Today, North Koreans celebrate Foundation Day. Pyongyang may ring in the country’s 69th birthday with yet another missile test, overshadowing economic progress.
Though North Korea is still wracked by poverty and starvation, the country’s economy grew by 3.9% in 2016, according to South Korea’s central bank, the highest growth rate the North has seen in over a decade. This is largely due to the expansion of private enterprise, which has been encouraged by Kim Jong Un’s allowing nearly 400 new markets during his reign. Regardless, it is the black market that accounts for most North Koreans’ personal prosperity, generating between 70% and 90% of personal income.
Pyongyang may be jeopardising these developments through its aggressive posture. UNSC sanctions are set to cut export revenue by a third. Further measures, which are almost certain if Mr Kim continues his missile tests, could range from a textile import ban to more extreme and unlikely measures, like cutting off North Korea’s oil supply. If closer scrutiny is applied to countries supplying the black market’s goods, either voluntarily or through “secondary sanctions”, this vital sector could take a serious blow.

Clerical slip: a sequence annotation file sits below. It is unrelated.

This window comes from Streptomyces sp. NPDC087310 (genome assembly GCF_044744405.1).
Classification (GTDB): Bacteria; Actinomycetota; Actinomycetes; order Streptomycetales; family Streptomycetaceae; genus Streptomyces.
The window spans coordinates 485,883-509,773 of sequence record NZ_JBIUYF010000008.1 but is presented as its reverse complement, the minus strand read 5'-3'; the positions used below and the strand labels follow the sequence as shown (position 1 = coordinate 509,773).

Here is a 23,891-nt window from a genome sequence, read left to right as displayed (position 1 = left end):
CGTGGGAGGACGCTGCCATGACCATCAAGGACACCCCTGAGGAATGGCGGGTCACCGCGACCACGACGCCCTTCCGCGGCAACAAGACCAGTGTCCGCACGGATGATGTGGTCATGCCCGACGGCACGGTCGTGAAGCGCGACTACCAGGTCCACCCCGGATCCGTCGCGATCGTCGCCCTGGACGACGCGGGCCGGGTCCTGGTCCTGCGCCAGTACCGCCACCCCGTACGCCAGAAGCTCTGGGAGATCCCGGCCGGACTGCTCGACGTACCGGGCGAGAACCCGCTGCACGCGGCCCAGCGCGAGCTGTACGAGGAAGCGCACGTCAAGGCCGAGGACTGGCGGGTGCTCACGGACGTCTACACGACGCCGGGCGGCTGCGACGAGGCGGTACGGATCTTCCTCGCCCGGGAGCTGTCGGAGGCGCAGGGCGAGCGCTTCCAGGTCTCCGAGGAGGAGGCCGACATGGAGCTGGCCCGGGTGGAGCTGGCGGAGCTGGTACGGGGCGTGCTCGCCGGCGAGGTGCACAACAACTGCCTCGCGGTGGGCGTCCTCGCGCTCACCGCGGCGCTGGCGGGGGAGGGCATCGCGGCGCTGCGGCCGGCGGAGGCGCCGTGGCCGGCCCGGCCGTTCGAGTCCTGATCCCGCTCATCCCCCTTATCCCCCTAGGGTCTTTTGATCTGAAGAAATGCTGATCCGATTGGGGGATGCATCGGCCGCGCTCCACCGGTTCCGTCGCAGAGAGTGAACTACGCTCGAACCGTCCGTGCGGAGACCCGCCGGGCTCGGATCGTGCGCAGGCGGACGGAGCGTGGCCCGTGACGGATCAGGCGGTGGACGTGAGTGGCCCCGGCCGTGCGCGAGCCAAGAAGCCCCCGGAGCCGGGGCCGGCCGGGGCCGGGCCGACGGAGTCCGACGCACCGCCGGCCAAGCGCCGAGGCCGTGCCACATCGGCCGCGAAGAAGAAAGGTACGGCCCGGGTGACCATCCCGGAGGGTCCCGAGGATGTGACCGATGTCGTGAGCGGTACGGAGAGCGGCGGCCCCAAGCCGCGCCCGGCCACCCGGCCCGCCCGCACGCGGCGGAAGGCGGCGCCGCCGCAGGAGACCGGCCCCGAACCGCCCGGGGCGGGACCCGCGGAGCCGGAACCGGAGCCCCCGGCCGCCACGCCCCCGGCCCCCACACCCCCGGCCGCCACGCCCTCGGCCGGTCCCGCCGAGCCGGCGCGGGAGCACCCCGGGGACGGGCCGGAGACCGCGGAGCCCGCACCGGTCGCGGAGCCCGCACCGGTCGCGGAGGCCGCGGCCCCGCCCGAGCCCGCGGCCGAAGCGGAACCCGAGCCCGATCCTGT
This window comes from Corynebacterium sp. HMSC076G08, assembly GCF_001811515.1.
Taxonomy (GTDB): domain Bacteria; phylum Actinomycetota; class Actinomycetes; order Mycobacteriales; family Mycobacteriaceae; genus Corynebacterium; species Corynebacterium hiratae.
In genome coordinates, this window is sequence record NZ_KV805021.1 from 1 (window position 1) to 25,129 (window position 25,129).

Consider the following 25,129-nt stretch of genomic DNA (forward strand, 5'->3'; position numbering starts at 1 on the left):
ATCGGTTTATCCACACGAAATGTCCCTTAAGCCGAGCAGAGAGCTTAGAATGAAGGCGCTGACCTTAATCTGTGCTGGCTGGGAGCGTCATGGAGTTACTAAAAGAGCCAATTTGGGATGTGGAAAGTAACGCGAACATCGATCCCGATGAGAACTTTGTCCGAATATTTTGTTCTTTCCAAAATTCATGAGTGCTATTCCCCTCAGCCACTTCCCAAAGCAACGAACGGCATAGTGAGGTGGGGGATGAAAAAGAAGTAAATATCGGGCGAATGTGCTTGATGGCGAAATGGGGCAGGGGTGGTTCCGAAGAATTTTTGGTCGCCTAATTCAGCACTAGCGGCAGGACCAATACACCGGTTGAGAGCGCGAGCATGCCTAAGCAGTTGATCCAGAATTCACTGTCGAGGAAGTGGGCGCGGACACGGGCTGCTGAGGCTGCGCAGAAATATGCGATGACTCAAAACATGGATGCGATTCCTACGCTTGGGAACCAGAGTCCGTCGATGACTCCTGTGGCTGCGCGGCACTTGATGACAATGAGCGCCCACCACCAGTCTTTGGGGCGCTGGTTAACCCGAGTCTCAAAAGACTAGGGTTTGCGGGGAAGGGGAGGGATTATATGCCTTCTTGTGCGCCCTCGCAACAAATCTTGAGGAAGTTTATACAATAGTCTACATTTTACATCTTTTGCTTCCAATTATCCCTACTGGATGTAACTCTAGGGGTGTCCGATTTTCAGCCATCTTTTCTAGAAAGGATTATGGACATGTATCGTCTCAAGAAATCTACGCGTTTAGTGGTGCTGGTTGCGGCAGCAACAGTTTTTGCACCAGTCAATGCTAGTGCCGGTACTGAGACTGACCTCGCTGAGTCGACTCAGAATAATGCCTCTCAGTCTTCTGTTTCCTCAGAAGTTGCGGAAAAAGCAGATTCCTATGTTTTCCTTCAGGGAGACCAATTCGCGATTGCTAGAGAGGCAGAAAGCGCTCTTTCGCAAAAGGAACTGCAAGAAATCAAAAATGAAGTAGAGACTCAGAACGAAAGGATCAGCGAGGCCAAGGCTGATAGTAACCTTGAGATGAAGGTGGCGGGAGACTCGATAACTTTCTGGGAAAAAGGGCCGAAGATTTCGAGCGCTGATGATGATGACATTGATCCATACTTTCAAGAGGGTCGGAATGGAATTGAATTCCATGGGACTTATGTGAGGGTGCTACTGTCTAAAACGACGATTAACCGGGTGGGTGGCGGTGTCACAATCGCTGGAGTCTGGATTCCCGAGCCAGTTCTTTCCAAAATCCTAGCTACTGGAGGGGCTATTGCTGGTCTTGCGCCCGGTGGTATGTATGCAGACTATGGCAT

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Nicholas is an Italian politics aficionado. Nick brings his knowledge of southern Europe to bear in The Daily Brief team, where he serves as a senior analyst and editor.